Welcome to Autocar’s extended coverage of the Geneva motor show, one of Europe’s premier motoring events and the stage for a long list of new car debuts.
Geneva is an institution, having been held annually for more than 100 years. It has always been held up alongside Frankfurt as a priority show for manufacturers looking to unveil their latest concepts and production models for the first time.
Unlike the exodus of last year's Paris motor show, there were only a few big names that wouldn't be appearing with new models in Switzerland this year, with Ford and Jaguar Land Rover being the most prominent no-shows.
In such an electric production car arena, it was fitting that the Jaguar I-Pace should have been voted Car of the Year (with the help and approval of our Matt Prior and Andrew Frankel). However it was rather ironic that Jaguar Land Rover failed to front as an exhibitor at this show because (like Ford and Volvo, among others) they were saving money.
Jagular Land Rover boss Ralf Speth and Tata patriarch Ratan Tata soon appeared at the Palexpo, though, walking jauntily about looking at other people’s cars and sporting wider grins than they’ve done for some time.
Electric concepts, the type aimed at users of conventional cars, were everywhere. One of the best-looking was Kia’s beautiful Imagine saloon, designed in their Frankfurt studio, which simply looked too good to be left as a mere good idea. One Kia representative archly pointed out that every one of the company’s recent concepts had “meant something”, which bodes well.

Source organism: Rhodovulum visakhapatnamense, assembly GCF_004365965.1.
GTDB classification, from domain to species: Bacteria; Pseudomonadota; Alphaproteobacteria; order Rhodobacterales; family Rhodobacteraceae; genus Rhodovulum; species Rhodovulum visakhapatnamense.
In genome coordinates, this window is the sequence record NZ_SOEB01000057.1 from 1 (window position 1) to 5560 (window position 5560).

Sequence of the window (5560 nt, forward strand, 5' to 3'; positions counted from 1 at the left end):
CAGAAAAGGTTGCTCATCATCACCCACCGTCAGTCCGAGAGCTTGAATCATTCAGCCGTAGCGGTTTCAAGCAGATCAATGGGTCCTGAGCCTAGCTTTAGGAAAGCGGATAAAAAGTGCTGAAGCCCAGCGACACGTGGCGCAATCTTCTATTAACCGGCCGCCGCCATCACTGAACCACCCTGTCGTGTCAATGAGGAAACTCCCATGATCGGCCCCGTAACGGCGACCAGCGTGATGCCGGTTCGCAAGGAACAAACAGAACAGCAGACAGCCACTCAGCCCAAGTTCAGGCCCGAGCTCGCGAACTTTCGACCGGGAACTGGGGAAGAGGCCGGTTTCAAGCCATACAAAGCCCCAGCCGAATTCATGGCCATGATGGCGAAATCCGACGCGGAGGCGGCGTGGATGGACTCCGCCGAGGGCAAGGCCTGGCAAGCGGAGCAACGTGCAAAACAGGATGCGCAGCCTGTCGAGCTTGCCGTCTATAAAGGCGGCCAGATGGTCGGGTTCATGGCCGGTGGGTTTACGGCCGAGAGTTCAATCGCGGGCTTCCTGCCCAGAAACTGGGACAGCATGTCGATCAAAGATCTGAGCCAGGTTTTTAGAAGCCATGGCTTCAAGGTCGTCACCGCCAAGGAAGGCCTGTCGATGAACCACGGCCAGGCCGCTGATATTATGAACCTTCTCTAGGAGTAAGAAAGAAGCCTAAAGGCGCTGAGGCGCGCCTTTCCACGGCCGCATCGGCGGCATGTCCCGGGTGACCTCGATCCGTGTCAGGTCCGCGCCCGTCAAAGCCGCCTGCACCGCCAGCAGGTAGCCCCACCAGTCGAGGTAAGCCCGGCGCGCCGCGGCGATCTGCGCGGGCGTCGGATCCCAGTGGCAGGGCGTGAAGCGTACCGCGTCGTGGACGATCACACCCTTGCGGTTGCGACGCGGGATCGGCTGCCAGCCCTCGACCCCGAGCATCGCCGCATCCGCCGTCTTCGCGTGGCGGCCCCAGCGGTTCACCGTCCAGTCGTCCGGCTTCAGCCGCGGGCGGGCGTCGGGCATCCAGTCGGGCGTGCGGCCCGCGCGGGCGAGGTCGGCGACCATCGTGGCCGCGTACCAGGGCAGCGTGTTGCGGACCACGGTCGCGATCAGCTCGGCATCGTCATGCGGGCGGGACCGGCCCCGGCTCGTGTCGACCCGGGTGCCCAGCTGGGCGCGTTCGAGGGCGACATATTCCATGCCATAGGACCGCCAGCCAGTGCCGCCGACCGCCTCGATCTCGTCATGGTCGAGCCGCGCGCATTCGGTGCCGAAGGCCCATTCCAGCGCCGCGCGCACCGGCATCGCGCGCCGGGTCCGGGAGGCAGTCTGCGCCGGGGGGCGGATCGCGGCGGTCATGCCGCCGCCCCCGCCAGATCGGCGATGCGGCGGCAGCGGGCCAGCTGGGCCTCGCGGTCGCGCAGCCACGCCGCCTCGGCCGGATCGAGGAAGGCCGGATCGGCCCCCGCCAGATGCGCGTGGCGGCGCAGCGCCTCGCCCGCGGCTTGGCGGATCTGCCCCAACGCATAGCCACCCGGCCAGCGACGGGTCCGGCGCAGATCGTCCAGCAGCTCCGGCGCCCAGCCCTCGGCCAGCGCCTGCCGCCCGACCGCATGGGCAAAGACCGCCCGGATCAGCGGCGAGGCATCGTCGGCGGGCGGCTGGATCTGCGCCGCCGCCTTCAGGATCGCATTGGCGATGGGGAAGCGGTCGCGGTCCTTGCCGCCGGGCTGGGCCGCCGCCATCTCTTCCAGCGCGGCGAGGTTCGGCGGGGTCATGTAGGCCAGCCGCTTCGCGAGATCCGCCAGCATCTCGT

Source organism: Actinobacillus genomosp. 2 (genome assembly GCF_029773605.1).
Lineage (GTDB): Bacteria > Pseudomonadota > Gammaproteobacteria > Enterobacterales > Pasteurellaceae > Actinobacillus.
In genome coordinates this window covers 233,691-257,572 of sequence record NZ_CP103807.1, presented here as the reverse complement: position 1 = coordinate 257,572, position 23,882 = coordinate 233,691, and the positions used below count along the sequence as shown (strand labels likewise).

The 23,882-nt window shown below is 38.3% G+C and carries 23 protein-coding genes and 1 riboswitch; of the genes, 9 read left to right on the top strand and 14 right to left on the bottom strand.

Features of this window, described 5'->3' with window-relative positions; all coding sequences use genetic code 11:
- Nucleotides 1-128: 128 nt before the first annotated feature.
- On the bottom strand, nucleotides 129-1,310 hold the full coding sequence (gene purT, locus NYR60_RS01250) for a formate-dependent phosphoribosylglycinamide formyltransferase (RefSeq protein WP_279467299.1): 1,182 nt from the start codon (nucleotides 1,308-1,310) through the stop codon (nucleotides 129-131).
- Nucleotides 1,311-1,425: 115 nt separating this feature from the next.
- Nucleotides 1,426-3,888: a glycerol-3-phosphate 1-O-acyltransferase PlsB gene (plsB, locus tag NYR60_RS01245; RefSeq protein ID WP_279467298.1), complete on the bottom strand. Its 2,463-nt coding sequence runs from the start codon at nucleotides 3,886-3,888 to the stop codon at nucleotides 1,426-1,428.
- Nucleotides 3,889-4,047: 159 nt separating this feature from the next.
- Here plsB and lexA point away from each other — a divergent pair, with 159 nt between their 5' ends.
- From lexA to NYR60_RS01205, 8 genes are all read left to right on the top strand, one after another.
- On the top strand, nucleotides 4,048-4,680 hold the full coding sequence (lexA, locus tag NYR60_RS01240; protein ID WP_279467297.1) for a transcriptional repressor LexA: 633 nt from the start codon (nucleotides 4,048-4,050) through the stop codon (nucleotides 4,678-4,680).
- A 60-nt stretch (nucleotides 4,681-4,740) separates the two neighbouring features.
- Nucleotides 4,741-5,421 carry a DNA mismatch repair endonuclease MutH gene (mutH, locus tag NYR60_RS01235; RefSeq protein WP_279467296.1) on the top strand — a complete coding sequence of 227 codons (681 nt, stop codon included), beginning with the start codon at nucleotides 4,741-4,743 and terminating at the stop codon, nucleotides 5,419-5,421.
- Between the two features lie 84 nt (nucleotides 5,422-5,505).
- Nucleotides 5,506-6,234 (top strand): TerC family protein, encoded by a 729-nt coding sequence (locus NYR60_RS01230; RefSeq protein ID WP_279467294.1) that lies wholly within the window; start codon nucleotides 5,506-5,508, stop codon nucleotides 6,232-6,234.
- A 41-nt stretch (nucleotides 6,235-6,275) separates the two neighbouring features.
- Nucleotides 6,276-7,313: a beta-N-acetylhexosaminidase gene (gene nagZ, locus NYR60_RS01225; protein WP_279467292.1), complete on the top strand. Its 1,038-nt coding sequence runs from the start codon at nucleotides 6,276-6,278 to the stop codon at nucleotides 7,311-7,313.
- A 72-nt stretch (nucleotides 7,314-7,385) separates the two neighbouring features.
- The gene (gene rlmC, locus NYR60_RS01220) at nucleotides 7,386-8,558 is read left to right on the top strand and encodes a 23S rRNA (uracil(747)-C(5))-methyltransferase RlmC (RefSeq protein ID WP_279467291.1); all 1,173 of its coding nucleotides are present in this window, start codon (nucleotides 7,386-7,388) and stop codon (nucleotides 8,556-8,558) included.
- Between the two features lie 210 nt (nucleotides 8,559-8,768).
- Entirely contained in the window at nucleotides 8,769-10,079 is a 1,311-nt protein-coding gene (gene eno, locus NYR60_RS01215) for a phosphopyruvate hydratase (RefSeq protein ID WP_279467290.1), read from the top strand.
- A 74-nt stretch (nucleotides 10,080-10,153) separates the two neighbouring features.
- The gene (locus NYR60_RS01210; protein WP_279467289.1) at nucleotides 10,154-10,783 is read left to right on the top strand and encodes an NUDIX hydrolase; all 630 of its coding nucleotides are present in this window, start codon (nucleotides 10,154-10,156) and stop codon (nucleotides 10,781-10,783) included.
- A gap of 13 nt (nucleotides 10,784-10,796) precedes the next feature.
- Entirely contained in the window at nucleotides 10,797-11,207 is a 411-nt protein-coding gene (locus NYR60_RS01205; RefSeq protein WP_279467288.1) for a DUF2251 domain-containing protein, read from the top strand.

Skoda showed similar intent with their Vision iV crossover coupe which (apart from its 22-inch wheels) looked good enough to drive home. Polestar, Volvo’s all-electric associate, had a triumphant showing for its superb Polestar 2, CEO and chief designer Thomas Ingenlath on hand to take deserved plaudits.
Small electric cars were also plentiful. There was a new Renault Clio (the model is now 30 years old) and Peugeot’s all-important 208 drew expected inspiration from the legendary 205. It was lauded for its all-electric version (on a platform that will also be used by Vauxhall and Citroën) that at last brings more truly compact cars into the pure electric arena.
Geneva had offerings smaller than that, too: Fiat’s ABC (for Affordable But Cool) concept called Centoventi presaged a cute-looking electric city car, and Citroën had a tiny two-seat Ami One, intended even for unlicensed drivers, which they promised would eventually have a commercial purpose.